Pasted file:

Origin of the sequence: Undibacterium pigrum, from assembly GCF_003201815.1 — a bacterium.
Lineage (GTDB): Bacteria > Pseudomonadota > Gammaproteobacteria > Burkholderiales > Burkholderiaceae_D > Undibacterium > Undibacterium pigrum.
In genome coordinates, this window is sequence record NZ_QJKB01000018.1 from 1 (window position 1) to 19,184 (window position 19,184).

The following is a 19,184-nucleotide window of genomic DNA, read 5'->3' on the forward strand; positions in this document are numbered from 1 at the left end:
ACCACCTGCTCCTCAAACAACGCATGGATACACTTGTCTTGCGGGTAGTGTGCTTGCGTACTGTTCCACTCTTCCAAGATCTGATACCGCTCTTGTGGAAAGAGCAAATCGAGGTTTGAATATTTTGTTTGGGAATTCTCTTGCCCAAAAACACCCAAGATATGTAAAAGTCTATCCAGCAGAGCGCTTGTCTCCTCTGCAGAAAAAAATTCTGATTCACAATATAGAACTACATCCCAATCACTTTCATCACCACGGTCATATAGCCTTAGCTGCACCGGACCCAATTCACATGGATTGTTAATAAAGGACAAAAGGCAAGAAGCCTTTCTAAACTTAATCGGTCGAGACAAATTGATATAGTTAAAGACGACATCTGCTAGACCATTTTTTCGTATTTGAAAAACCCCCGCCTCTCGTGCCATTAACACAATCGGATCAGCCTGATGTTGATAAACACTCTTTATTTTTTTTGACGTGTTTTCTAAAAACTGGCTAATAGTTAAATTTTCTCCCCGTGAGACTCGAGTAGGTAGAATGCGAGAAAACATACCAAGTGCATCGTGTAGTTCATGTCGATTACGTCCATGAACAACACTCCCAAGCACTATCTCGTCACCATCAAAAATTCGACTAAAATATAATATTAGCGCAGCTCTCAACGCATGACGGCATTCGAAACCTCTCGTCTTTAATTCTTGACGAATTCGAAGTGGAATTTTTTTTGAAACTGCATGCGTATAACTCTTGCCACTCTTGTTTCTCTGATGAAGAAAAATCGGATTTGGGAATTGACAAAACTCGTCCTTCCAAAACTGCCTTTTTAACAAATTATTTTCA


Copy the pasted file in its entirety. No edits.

Origin of the sequence: Undibacterium pigrum, from assembly GCF_003201815.1 — a bacterium.
Lineage (GTDB): Bacteria > Pseudomonadota > Gammaproteobacteria > Burkholderiales > Burkholderiaceae_D > Undibacterium > Undibacterium pigrum.
In genome coordinates, this window is sequence record NZ_QJKB01000018.1 from 1 (window position 1) to 19,184 (window position 19,184).

The following is a 19,184-nucleotide window of genomic DNA, read 5'->3' on the forward strand; positions in this document are numbered from 1 at the left end:
ACCACCTGCTCCTCAAACAACGCATGGATACACTTGTCTTGCGGGTAGTGTGCTTGCGTACTGTTCCACTCTTCCAAGATCTGATACCGCTCTTGTGGAAAGAGCAAATCGAGGTTTGAATATTTTGTTTGGGAATTCTCTTGCCCAAAAACACCCAAGATATGTAAAAGTCTATCCAGCAGAGCGCTTGTCTCCTCTGCAGAAAAAAATTCTGATTCACAATATAGAACTACATCCCAATCACTTTCATCACCACGGTCATATAGCCTTAGCTGCACCGGACCCAATTCACATGGATTGTTAATAAAGGACAAAAGGCAAGAAGCCTTTCTAAACTTAATCGGTCGAGACAAATTGATATAGTTAAAGACGACATCTGCTAGACCATTTTTTCGTATTTGAAAAACCCCCGCCTCTCGTGCCATTAACACAATCGGATCAGCCTGATGTTGATAAACACTCTTTATTTTTTTTGACGTGTTTTCTAAAAACTGGCTAATAGTTAAATTTTCTCCCCGTGAGACTCGAGTAGGTAGAATGCGAGAAAACATACCAAGTGCATCGTGTAGTTCATGTCGATTACGTCCATGAACAACACTCCCAAGCACTATCTCGTCACCATCAAAAATTCGACTAAAATATAATATTAGCGCAGCTCTCAACGCATGACGGCATTCGAAACCTCTCGTCTTTAATTCTTGACGAATTCGAAGTGGAATTTTTTTTGAAACTGCATGCGTATAACTCTTGCCACTCTTGTTTCTCTGATGAAGAAAAATCGGATTTGGGAATTGACAAAACTCGTCCTTCCAAAACTGCCTTTTTAACAAATTATTTTCA